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Google: Splitting or Merging a Website Can Cause Months of Unstable Search Rankings

Google’s John Mueller revealed that splitting a website into two or more sites, or merging multiple sites together, could cause months of instability in search results.

This topic came up in a recent Google Webmaster Central hangout, where a site owner was asked about the best way to split a website while moving content from the old site to the new site.

“I want to move some content of a French website to a new one. I’d also like to make a new website multilingual; manually translating the content into multiple languages. What’s your advice to do this as clean as possible?”

Before getting into the technical details of splitting a website, Mueller advised the site owner about the difficulties Google will have with processing the changes.

It’s unrealistic, Mueller says, to expect content from the existing site to maintain its current search rankings when being moved to a new site.

A site owner may have to wait months before search rankings begin to settle down after a change like that, and even then it’s not certain what the final result will be.

Mueller did not necessarily advise against splitting a site. It can be a good move, in some cases, but patience is required when monitoring search rankings.

You can see the Mueller’s full response in the video below, starting at the 44:07 mark.

“I think what you’re doing is splitting an existing website and kind of taking part of that content and putting it on a different website.

I think the main thing that you need to be aware of is that when you split a website, or when you merge a website, it’s a lot harder for us to process that compared to a normal site. So that’s something where I would go with the expectation that it’s going to take a bit of time for everything to settle down, and it’s not absolutely clear what the final state will be.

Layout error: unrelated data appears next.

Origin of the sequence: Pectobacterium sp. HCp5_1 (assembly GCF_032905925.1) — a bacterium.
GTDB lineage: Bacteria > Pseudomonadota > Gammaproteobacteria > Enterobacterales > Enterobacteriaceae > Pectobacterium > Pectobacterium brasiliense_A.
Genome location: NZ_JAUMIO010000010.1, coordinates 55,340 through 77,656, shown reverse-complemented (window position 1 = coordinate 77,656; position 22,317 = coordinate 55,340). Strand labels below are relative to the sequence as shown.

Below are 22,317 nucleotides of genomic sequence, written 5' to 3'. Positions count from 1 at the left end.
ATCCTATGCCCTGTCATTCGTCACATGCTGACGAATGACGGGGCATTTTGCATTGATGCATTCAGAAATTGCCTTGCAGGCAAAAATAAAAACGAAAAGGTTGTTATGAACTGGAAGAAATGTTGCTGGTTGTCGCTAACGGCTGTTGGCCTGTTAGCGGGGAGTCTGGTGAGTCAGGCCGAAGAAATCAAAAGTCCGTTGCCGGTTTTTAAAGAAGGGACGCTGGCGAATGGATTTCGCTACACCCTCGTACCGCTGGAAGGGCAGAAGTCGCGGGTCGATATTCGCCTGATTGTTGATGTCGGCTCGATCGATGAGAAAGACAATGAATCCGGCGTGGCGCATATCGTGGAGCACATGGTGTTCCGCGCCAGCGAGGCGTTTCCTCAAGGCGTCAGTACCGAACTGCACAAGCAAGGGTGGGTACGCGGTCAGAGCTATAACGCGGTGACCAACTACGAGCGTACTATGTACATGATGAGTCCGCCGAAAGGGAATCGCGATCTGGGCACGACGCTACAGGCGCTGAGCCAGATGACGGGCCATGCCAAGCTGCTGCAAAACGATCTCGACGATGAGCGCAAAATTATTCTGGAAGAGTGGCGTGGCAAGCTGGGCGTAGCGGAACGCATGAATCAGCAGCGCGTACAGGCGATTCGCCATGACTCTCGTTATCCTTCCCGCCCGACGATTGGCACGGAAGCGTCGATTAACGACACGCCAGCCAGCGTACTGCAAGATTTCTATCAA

If you split out some content from one website and put it on a new website, does that mean the new website will be getting just as many clicks and impressions as the old website got? Probably not, there will probably be a difference. If you’re also adding new content to the new website then you will see differences anyway. I think just from an expectations point of view it’s worth keeping in mind that this is not a trivial change, for a larger website at least. So you need to be a bit patient.

With regards to what you need to do there is, primarily, to make sure you have redirects set up for the individual pages from the old one to the new one. With regards to internal linking on the old website and the new website you can kind of have that covered as well. So, for example, if someone linked to one of those pages internally within the website then make sure that internal link points to the new website instead. So then we really have all of the signals that tell us “this content piece here moved to this website and we should index it as this website.”

So I think that’s the primary thing from a technical point of view. To make the new website multilingual I think that’s a great thing to do in any case, and I would just make sure that you have hreflang set up properly for those pages. Usually that’s less complicated if you don’t have a lot of different language versions, but in general that’s something that’s kind of standard nowadays. A lot of people have those kind of things set up.

I think this is a good move, you just have to be patient.”

Category News SEO
SEJ STAFF Matt G. Southern Senior News Writer at Search Engine Journal

Matt G. Southern, Senior News Writer, has been with Search Engine Journal since 2013. With a bachelor’s degree in communications, ...

Google: Splitting or Merging a Website Can Cause Months of Unstable Search Rankings

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